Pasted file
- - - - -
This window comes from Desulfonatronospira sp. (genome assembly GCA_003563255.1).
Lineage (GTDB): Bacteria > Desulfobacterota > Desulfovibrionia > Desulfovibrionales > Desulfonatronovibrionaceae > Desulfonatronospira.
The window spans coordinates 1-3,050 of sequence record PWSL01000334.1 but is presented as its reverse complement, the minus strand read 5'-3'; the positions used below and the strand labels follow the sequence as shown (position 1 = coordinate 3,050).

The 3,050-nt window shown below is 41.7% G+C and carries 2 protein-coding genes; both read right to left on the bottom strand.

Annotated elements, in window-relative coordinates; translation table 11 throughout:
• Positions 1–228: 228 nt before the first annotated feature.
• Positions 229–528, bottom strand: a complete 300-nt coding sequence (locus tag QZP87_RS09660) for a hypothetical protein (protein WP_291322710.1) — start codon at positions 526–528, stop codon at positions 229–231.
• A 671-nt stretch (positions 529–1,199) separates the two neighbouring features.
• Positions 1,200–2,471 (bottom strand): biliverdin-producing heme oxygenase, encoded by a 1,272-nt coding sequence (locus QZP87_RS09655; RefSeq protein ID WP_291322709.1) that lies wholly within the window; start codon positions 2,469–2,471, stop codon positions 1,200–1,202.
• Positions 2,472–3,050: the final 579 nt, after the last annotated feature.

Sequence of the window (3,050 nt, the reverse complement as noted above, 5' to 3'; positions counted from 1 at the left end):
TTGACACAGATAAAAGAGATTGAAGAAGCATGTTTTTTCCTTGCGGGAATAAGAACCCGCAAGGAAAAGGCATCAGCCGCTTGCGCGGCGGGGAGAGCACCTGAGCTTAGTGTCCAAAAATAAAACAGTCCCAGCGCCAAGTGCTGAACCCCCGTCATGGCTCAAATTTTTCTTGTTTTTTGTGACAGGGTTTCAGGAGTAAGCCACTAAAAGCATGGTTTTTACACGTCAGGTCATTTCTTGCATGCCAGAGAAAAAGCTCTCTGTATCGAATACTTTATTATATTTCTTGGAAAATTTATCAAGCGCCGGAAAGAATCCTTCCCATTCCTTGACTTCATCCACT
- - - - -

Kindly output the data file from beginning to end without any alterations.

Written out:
This window comes from Desulfonatronospira sp. (genome assembly GCA_003563255.1).
Lineage (GTDB): Bacteria > Desulfobacterota > Desulfovibrionia > Desulfovibrionales > Desulfonatronovibrionaceae > Desulfonatronospira.
The window spans coordinates 1-3,050 of sequence record PWSL01000334.1 but is presented as its reverse complement, the minus strand read 5'-3'; the positions used below and the strand labels follow the sequence as shown (position 1 = coordinate 3,050).

The 3,050-nt window shown below is 41.7% G+C and carries 2 protein-coding genes; both read right to left on the bottom strand.

Annotated elements, in window-relative coordinates; translation table 11 throughout:
• Positions 1–228: 228 nt before the first annotated feature.
• Positions 229–528, bottom strand: a complete 300-nt coding sequence (locus tag QZP87_RS09660) for a hypothetical protein (protein WP_291322710.1) — start codon at positions 526–528, stop codon at positions 229–231.
• A 671-nt stretch (positions 529–1,199) separates the two neighbouring features.
• Positions 1,200–2,471 (bottom strand): biliverdin-producing heme oxygenase, encoded by a 1,272-nt coding sequence (locus QZP87_RS09655; RefSeq protein ID WP_291322709.1) that lies wholly within the window; start codon positions 2,469–2,471, stop codon positions 1,200–1,202.
• Positions 2,472–3,050: the final 579 nt, after the last annotated feature.

Sequence of the window (3,050 nt, the reverse complement as noted above, 5' to 3'; positions counted from 1 at the left end):
TTGACACAGATAAAAGAGATTGAAGAAGCATGTTTTTTCCTTGCGGGAATAAGAACCCGCAAGGAAAAGGCATCAGCCGCTTGCGCGGCGGGGAGAGCACCTGAGCTTAGTGTCCAAAAATAAAACAGTCCCAGCGCCAAGTGCTGAACCCCCGTCATGGCTCAAATTTTTCTTGTTTTTTGTGACAGGGTTTCAGGAGTAAGCCACTAAAAGCATGGTTTTTACACGTCAGGTCATTTCTTGCATGCCAGAGAAAAAGCTCTCTGTATCGAATACTTTATTATATTTCTTGGAAAATTTATCAAGCGCCGGAAAGAATCCTTCCCATTCCTTGACTTCATCCACT